Farmington Historic District (Farmington, Connecticut) facts for kids
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Farmington Historic District
A view of Farmington Center
|Area||275 acres (111 ha)|
|Architectural style||Greek Revival|
|NRHP reference No.||72001331|
|Added to NRHP||March 17, 1972|
The Farmington Historic District encompasses a 275-acre (111 ha) area of the town center of Farmington, Connecticut. It was listed on the National Register of Historic Places in 1972. The area roughly corresponds to the section of Route 10 between Route 4 and U.S. Route 6, and includes 115 buildings, primarily residences, built before 1835. The district includes several National Historic Landmarks, include Hill-Stead, the Austin F. Williams Carriagehouse and House, the First Church of Christ, Congregational, and the Stanley-Whitman House.
The town of Farmington was settled in 1640 and incorporated in 1645. It flourished during the 18th century, with a variety of trade and industry, that for a time rivaled the economic importance of Hartford. In the early 19th century it benefited for a time from the construction of the Farmington Canal, which passed through the town. The c. 1830 brick Union Hotel, located in the town center, was built to serve travelers on the canal, and is now an administration building for Miss Porter's School. The town's Main Street was laid out at an early date, and retained its appearance in part because the town's economy declined with the advent of the railroad (which bypassed the town) and the decline of the canal.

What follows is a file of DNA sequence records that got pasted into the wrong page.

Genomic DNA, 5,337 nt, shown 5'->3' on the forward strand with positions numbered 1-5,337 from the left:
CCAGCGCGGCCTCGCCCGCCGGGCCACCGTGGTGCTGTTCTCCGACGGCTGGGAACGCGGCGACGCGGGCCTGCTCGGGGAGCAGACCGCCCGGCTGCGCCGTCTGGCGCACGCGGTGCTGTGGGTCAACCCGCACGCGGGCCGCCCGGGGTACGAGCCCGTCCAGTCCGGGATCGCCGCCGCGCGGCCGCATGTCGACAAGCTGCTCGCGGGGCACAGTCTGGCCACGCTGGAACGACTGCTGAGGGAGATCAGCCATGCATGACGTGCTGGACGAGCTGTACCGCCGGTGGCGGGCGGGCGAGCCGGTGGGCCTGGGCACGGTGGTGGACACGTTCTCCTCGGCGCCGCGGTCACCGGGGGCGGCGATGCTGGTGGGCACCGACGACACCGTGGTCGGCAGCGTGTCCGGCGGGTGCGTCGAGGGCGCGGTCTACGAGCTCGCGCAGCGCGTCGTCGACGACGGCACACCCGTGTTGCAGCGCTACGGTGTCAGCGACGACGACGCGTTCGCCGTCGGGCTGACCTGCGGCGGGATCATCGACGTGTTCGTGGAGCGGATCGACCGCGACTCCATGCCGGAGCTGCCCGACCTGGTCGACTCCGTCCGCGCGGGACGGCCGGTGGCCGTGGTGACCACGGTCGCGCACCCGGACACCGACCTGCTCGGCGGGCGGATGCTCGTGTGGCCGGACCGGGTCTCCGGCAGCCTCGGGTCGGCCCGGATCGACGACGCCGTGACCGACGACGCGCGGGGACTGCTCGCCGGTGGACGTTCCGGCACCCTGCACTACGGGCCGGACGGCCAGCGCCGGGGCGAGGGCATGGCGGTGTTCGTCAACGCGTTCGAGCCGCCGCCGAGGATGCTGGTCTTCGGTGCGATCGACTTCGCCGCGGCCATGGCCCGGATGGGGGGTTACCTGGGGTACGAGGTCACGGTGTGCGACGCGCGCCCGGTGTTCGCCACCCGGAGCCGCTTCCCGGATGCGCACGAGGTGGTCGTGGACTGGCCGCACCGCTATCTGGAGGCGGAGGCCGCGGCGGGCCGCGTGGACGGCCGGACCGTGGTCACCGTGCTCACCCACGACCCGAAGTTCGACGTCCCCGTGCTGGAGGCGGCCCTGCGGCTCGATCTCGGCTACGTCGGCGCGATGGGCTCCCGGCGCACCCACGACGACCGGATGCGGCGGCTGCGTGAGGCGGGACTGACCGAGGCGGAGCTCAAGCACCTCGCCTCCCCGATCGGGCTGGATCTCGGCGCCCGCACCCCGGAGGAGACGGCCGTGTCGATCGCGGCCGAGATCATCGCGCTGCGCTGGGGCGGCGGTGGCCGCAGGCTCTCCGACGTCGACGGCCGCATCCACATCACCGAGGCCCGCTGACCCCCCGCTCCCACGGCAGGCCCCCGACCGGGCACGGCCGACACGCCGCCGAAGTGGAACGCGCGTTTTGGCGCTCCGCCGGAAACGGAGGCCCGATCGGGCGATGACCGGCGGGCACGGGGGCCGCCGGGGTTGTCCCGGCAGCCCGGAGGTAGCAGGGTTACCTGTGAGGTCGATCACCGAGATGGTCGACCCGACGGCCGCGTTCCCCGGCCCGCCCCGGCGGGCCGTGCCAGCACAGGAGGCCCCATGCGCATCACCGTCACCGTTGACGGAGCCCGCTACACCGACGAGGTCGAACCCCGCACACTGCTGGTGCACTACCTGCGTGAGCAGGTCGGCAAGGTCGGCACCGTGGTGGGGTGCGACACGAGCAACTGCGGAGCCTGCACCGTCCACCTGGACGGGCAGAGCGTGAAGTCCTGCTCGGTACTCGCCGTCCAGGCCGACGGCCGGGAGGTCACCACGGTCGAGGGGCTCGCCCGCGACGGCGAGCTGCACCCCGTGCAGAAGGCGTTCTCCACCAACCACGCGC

Several of the district's building were constructed by Jonah Woodruff, a prominent local builder. Among these is the First Church, built in 1771. It is one of the state's only surviving colonial era churches, specifically retaining the original orientation of its main entrance and pulpit on the long sides of the building.
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